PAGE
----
Territory redraws oil and gas map

The Yukon's Department of Energy, Mines and Resources has shrunk two parcels of land being considered for oil and gas exploration. Both parcels overlapped with settlement land of the Carcross /Tagish First Nation.

The Yukon’s Department of Energy, Mines and Resources has shrunk two parcels of land being considered for oil and gas exploration.

Both parcels overlapped with settlement land of the Carcross /Tagish First Nation. The territorial government didn’t intend to include municipal, private or First Nation land in any of the 12 parcels up for consideration in the Whitehorse Basin, which stretches from Carcross to Carmacks.

But some settlement land near Tagish ended up being included by mistake.

“Once the error was pointed out, we immediately fixed it,” said Debra Wortley, manager of rights and royalties.

The original maps included a big chunk of Class-A settlement land to the west of Marsh Lake and a smaller piece of Class-B settlement land east of Tagish Lake.

The government is gathering public comments over the next two months about allowing oil and gas development in the area. For now, the company or companies that requested the postings remain a secret.

The Yukon Party government has been bullish about the possibility of tapping natural gas in the territory to help boost the territory’s rapidly depleting supply of electricity as more mines come online.

The Yukon Conservation Society has come out swinging against the oil and gas dispositions, warning that the industry could turn southern Yukon into an industrial wasteland, like what’s found in parts of northern B.C. and Alberta.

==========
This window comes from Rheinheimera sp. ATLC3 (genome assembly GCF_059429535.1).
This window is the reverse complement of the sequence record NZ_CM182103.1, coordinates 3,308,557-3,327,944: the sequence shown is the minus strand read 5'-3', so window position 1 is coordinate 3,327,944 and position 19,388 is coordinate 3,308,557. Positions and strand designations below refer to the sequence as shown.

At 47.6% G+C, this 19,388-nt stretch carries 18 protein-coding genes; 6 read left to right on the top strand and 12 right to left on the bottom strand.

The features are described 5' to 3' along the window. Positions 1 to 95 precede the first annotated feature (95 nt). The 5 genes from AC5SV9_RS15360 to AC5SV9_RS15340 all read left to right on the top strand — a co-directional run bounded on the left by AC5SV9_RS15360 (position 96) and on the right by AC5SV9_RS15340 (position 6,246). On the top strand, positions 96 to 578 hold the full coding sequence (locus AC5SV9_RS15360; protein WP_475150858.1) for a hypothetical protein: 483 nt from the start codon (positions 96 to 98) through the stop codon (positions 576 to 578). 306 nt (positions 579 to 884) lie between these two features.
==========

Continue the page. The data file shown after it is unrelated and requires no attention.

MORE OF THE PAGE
The map mixup doesn’t boost confidence in the territory’s ability to regulate the industry, said the society’s Lewis Rifkind.

“How accurate is the rest of the mapping?” he asked.

And the redrawn maps aren’t the only blooper to be noticed. Three different deadlines have been offered for public comments.

The initial news release put it at March 31. A later newspaper advertisement gave March 30. And, 60 days from the date of announcement is April 2.

The correct date is March 30, said Wortley.

“We usually just say the end of the month. But the last working day is March 30,” she said. “We try to get as close to 60 days as we possibly can.”

Community meetings are being planned on the oil and gas dispositions. One is scheduled at the Tagish community centre on Thursday starting at 7 p.m. Other meetings are in the works for Whitehorse, Lake Laberge and Carmacks.

Contact John Thompson at

johnt@yukon-news.com